The recent scams in the NBFIs have created a degree of mistrust among potential depositors and have also created pressure on existing depositors to withdraw money. Regrettably, Bangladesh Bank (BB) has not fared well in its supervision of NBFIs in recent times. P K Haldar was still in the country when the BB was investigating his scam at ILFSL - through which he had siphoned off Taka 20 billion from the country. But Haldar fled overseas when the Anti Corruption Commission started its own investigation into the scam. The onus of this failure therefore falls in a large measure on the shoulders of BB.
Bangladesh Bank has two departments for overseeing the functioning of non-bank financial institutions, viz. financial institutions and markets, and the financial institutions inspection department. Of these, the latter is relatively new. Taking into consideration the recent alarming trend, time has now come to reorganize and strengthen these departments. From the manner in which Haldar could capture one financial institution after another through trickeries, it is quite clear that many insiders from among the regulators had connived or cooperated with him.
Even the names and involvement of some high officials could be gathered by the media that was claimed to be 'open secret' in the banking arena. Time has therefore come to dismantle this vicious circle of connivers and abettors, who have continued to play a supervisory role in overseeing the financial market of the country for a long time. Besides, the Institute of Chartered Accountants, Bangladesh (ICAB) should also play a strict role in ensuring that its members uphold the accounting standards and principles rigorously, as they are the ones to prepare financial reports that often give rise to so many controversies.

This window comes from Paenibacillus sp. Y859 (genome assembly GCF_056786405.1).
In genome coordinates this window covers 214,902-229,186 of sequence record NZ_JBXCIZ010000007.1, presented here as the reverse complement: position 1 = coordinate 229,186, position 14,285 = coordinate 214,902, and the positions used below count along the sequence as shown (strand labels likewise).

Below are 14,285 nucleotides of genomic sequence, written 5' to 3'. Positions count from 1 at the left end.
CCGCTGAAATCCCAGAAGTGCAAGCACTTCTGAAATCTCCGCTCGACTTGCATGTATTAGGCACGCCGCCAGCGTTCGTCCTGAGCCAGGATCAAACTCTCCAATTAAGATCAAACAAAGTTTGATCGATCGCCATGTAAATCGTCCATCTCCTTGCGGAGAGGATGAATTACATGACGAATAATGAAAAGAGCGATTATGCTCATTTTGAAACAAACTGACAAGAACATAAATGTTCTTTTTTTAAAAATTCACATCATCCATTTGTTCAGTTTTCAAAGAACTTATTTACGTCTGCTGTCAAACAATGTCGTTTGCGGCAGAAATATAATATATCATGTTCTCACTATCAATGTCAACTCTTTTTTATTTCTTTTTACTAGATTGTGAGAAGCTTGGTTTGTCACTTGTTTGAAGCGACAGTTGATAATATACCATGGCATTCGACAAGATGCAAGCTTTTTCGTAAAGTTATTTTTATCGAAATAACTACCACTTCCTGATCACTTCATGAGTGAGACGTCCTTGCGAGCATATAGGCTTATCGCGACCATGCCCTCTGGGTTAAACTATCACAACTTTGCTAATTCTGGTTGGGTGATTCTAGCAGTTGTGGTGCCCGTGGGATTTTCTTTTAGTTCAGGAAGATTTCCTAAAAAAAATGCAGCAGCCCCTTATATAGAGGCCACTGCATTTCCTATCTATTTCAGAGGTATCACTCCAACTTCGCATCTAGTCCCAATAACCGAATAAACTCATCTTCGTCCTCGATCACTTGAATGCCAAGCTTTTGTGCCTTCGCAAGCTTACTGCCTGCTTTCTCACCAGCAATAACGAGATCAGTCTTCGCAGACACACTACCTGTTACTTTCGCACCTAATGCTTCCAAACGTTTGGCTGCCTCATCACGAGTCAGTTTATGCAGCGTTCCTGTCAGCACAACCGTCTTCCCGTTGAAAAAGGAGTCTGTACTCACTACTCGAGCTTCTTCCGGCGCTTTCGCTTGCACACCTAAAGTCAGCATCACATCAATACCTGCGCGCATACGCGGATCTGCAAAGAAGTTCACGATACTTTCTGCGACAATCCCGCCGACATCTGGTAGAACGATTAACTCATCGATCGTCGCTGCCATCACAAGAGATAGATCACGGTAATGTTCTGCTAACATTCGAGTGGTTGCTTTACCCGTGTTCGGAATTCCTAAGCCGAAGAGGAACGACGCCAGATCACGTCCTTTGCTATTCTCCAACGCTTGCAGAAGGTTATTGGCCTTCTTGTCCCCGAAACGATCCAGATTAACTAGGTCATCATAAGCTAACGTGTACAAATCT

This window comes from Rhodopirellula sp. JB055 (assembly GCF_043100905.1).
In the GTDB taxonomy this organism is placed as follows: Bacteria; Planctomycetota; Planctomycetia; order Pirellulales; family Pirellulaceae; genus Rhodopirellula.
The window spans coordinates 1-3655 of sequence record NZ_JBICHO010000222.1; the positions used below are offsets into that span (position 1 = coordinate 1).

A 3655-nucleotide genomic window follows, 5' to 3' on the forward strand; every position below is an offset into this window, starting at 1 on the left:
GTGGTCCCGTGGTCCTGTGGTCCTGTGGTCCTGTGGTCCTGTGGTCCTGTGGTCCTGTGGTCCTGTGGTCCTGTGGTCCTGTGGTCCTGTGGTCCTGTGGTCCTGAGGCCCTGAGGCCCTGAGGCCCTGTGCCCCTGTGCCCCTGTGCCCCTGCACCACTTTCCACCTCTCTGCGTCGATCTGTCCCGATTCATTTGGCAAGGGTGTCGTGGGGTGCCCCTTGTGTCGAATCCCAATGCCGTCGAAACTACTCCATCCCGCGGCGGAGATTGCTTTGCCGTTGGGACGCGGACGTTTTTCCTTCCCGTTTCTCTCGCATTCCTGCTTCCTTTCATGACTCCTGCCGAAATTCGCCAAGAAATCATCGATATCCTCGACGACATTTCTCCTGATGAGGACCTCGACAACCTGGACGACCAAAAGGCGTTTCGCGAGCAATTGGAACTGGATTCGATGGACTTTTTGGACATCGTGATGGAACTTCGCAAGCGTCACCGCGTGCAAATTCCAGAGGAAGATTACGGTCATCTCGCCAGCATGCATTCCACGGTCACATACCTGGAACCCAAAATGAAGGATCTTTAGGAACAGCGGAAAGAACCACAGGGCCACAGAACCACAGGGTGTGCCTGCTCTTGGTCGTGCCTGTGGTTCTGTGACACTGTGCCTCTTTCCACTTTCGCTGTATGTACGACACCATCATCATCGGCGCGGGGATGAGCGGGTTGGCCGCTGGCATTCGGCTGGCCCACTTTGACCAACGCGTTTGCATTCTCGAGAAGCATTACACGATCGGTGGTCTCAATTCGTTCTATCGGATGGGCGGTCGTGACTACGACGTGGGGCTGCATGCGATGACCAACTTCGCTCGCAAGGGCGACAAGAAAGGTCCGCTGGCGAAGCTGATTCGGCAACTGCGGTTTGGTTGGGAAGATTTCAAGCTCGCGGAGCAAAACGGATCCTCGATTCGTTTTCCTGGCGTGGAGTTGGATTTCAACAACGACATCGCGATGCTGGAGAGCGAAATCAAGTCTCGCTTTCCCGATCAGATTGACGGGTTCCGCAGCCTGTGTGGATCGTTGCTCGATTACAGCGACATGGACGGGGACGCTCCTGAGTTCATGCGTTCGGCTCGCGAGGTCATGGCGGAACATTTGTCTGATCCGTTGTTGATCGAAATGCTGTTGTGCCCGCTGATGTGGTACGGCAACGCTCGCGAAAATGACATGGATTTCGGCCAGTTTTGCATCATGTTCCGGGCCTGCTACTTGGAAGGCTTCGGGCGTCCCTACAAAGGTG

A modern and dynamic regulatory framework is now needed for a balanced and productive growth of NBFIs. They are regulated by the Financial Institute Act 1993 and Financial Institute Regulation 1994, and guided by the 'Guidelines on Products and Services of Financial Institutions in Bangladesh' 2013. But some weaknesses have been identified in these instruments. For example, the regulations should classify the deposit and non-deposit holders separately; and those who are linked to the stock market for obtaining funds through public offerings of securities should remain under the regulatory jurisdiction of the SEC.
Bangladesh Bank has framed policies and rules for classification and provisioning of the investment resources of NBFIs. These were formulated for ascertaining the quality of investment funds, establishing discipline in lending, recovering and securing people's deposits, along with provisions for the loss of unrecoverable invested funds as well as bad investments. But all these need constant improvements and updating in the light of changing realities and newer challenges. The recent BB directive to board members and three top officials of banks to submit annual reports on own and family-businesses should be widened to cover NBFIs as well.
Dr Helal Uddin Ahmed is a retired Additional Secretary and former Editor of BangladeshQuarterly.